Colgate-Palmolive (NYSE:CL) -- you know it well because chances are good that at least some of its products reside in your medicine cabinet or kitchen cupboards. Despite its familiarity, it's coming off a few tough years, and its second-quarter results failed to excite investors.

Colgate's profits fell because of charges related to its ongoing restructuring and stock options expense; the company reported second-quarter profit of $283.6 million, or $0.51 per share, compared to $342.6 million, or $0.62 per share in the same quarter last year. However, if you backed out the charges, Colgate-Palmolive's earnings would have been $0.74 per share. Sales increased 6% to $3.01 billion.

Gross profit margin was 54.2%, but if you back out the restructuring charges, Colgate said gross profit margin reached 56.1%, a 100 basis point improvement compared to last year. Colgate expects double-digit earnings increases for this year and 2007 -- excluding, of course, continued charges like the ones noted above.

You may recall that Colgate hit the skids back in 2004, resulting in the current restructuring, where it's been cutting costs by selling (or buying) business in order to focus on gaining high-margin businesses for its umbrella. (The recent acquisition of Tom's of Maine is a good example of such a purchase.) Motley Fool Inside Value advisor Philip Durell highlighted Colgate as a value pick in late 2004 -- when Colgate had been particularly beaten down -- and the stock has since increased by nearly 30%.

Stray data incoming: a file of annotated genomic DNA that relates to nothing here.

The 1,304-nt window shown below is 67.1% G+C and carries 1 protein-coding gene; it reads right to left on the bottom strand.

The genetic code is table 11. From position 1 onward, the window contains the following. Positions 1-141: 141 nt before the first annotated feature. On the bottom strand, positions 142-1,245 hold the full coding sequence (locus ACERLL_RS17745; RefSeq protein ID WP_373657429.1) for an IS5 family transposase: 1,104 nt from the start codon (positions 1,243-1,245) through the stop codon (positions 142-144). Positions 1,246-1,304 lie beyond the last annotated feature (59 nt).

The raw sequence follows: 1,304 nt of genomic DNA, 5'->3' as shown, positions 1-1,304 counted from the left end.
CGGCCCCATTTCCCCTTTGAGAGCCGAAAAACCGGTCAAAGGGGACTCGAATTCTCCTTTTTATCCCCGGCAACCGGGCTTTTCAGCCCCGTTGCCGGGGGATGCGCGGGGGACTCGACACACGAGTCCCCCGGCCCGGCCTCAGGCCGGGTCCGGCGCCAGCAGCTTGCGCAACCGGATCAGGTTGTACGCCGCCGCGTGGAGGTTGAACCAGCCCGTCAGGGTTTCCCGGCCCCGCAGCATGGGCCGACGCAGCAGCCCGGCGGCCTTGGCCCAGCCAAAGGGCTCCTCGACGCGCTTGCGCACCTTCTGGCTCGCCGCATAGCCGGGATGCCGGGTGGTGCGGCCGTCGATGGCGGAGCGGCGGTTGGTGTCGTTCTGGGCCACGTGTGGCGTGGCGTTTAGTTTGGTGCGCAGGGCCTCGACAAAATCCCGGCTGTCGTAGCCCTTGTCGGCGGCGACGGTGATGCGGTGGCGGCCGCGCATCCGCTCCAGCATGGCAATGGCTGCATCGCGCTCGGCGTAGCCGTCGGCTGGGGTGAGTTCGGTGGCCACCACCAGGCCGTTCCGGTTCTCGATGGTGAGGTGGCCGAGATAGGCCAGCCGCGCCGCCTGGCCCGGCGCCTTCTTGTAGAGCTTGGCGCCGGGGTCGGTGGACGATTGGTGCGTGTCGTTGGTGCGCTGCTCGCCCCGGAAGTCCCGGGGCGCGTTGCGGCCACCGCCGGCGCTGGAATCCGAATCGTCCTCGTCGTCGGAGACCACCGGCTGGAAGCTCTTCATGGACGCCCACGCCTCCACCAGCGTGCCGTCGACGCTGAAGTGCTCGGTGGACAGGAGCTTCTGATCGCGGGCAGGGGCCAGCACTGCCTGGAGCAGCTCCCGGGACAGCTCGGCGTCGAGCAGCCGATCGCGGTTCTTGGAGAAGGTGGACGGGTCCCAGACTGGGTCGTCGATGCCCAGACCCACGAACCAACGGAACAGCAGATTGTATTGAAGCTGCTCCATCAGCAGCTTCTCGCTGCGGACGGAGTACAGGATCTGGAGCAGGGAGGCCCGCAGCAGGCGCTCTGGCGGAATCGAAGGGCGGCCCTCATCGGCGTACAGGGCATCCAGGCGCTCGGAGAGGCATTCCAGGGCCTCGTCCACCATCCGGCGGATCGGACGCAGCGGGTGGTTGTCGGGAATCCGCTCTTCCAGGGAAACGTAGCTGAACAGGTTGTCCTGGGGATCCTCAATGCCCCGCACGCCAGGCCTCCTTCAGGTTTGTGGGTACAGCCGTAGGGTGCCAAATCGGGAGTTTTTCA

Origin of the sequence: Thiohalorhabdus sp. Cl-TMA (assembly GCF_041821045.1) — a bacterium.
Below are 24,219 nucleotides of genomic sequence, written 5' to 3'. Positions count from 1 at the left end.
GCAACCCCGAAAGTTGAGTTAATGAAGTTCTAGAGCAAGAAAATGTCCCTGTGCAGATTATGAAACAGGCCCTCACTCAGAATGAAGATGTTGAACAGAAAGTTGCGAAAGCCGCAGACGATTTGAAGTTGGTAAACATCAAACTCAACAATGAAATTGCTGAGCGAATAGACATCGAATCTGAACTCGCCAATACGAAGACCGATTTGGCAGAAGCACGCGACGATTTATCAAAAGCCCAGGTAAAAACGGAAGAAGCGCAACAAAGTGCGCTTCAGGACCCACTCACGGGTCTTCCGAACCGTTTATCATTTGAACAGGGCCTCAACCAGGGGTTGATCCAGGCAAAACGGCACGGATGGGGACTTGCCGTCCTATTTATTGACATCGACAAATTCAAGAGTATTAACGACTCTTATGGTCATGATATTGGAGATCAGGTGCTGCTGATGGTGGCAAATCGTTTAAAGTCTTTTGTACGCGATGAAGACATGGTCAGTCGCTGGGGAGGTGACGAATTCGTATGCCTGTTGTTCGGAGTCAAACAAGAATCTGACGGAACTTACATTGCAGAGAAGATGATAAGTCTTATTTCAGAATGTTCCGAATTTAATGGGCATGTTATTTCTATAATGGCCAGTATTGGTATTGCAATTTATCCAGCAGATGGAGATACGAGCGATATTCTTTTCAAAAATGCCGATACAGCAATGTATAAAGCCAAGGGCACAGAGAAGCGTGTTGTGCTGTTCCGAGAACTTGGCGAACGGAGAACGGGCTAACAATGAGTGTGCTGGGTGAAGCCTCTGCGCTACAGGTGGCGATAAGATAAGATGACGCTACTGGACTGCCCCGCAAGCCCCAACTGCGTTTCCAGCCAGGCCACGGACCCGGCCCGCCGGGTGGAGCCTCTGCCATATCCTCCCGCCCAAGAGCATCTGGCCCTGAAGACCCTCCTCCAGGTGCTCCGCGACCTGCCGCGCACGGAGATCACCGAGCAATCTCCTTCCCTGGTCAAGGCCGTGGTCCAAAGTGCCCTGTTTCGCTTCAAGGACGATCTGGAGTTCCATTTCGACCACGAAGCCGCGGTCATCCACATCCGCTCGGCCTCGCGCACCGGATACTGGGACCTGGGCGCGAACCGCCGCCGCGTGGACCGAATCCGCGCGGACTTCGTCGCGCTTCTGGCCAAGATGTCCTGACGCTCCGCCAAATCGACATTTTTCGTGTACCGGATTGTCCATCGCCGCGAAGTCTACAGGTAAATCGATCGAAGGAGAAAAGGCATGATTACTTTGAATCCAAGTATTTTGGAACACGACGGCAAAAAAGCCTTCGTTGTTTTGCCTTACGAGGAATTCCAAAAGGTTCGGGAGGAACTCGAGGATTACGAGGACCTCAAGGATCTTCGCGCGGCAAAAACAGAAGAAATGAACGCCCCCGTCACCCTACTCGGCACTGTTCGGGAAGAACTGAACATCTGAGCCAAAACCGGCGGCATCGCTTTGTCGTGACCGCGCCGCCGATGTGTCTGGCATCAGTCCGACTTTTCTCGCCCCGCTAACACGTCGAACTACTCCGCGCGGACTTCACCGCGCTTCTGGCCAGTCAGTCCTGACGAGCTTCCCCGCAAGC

One of the most interesting elements of consumer products companies like Colgate and rival Procter & Gamble (NYSE:PG) is that advertising is an important element of their continued success as they fight for consumers' dollars. Colgate said that its cost cutting allowed it to spend a record amount on advertising this quarter, "generating market share gains both here in the U.S. and abroad."

When you consider the long-term picture, there's a lot to be said for companies like Colgate. When consumers are worried about their wallets, they might not be able to justify purchasing electronics or luxury bling, but they don't just stop buying the essentials like toothpaste, laundry soap, or dishwashing detergent. In his recent article "Bargains in the Cupboard," my Foolish colleague Nate Parmelee pointed out that the brand strength companies like Colgate possess actually gives them a lot of power to raise prices on their products, and thereby maintain margins.

Despite the drop in profit, Colgate's initiatives seem to be going as planned -- it's hard to complain about market share gains and margin improvements -- and Colgate is slugging it out in the global marketplace. Although investors had a hard time getting excited about the second-quarter results, there are certainly signs that Colgate is building a solid foundation for the future.

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Alyce Lomax does not own shares of any of the companies mentioned.